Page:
Baku is a city with a split personality. Sitting on the edge of the Caspian Sea its fortunes have long been tied with the discovery of oil, and in the early 19th century the city provided half of the world’s petroleum. This boom led to a massive programme of construction, and in the streets of Baku today the visitor can find grand mansions and elaborate religious buildings harking back to the days of the ‘oil barons’. Today this continues, with Baku in the midst of transforming itself into a city of the future – glittering glass faced buildings sprout up in the centre, their designs modern and brash, and some call Baku the ‘Dubai of the Caucasus’. Look beyond this though and you will find a much older city in the Icheri Sheher, the traditional quarter characterised by winding alleys and hidden mosques, bounded by robust city walls. It is here that you will find some of Baku’s most interesting monuments including the enigmatic Maiden’s Tower, which features on just about every piece of tourist literature about Baku – stretching almost 30 metres into the sky its origins are unclear but have given rise to many theories. The Shirvanshahs’ Palace dates back to the 15th century, a large walled complex of domed roofs and quiet mausoleums that was the seat of rule in centuries past, while outside old caravanserais attest to the importance of Baku on the old Silk Road. One of the few cities in the region to have escaped the predations of the Mongols, Baku is a fascinating juxtaposition of ancient and ultra-modern, reinventing itself but not forgetting its heritage.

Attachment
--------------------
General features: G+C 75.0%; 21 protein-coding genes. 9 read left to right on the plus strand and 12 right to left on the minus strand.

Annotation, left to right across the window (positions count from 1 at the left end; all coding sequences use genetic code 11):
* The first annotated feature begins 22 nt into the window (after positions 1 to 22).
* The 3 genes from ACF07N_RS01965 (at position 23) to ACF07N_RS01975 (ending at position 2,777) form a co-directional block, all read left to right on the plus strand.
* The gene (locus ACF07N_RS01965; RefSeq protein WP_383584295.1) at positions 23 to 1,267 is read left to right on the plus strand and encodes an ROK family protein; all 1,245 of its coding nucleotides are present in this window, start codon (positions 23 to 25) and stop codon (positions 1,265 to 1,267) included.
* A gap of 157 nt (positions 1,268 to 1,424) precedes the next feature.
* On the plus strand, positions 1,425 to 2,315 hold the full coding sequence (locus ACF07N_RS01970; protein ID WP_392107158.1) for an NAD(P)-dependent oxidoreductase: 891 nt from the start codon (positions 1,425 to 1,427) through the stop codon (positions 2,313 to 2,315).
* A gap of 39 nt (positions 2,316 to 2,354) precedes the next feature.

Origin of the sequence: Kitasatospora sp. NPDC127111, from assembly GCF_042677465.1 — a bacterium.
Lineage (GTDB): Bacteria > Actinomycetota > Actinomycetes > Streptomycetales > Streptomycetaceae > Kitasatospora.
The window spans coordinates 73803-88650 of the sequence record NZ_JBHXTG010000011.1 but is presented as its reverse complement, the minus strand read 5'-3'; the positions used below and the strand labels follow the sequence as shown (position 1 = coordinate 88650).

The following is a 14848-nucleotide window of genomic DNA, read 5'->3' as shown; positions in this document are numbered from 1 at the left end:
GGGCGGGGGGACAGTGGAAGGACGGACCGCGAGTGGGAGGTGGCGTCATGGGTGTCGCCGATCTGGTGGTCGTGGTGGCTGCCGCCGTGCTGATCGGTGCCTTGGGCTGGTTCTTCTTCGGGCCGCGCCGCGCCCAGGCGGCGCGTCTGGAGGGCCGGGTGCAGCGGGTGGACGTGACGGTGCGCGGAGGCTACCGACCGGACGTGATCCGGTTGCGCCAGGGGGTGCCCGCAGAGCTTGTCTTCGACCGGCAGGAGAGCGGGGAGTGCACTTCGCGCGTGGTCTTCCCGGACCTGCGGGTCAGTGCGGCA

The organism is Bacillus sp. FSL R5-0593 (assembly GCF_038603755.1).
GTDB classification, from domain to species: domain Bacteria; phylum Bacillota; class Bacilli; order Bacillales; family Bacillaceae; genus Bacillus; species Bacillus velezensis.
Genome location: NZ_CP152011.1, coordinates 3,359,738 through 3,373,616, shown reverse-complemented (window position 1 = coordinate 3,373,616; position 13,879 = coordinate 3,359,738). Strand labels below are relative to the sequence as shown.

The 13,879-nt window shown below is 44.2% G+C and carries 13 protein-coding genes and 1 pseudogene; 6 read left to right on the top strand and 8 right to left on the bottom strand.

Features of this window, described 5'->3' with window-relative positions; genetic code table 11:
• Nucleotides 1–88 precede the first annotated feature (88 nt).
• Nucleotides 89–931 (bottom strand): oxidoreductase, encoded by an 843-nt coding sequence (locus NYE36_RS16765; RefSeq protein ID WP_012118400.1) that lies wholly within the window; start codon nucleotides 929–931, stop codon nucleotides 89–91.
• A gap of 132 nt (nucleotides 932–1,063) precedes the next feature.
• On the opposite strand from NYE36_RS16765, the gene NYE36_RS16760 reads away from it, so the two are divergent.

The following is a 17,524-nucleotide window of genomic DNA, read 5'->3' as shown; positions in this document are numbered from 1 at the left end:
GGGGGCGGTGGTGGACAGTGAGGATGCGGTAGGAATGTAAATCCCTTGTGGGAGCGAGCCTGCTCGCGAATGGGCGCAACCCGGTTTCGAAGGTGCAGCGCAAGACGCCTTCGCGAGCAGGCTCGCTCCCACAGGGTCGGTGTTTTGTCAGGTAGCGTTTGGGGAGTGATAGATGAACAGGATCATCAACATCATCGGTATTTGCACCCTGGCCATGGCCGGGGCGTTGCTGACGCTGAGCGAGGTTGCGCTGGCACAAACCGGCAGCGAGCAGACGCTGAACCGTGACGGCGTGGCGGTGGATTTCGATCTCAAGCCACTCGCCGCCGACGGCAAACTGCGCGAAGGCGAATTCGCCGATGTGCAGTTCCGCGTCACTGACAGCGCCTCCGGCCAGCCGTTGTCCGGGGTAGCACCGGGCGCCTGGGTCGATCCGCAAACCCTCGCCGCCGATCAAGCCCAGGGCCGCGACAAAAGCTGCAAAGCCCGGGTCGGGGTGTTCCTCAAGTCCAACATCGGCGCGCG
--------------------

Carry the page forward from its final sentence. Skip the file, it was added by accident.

Day 2 – Baku
Spend today exploring Baku. We visit the National Museum and the historic quarter with buildings dating back to the 14th century including ancient caravanserais, mosques, the Palace of the Shirvanshahs and the enigmatic and mysterious Maiden’s Tower, among other sights. Overnight Central Park Hotel or similar. (B)
Day 3: Absheron Peninsula - Gobustan
Head out of Baku to the fascinating Absheron Peninsula with its ‘flaming mountain’, Yanardag, and the Temple of the Fire Worshippers at Ateshgah. From here we head to Gobustan, known for its prehistoric rock art and unique mud volcanoes. Return to Baku for the evening. Overnight Central Park Hotel or similar. (B)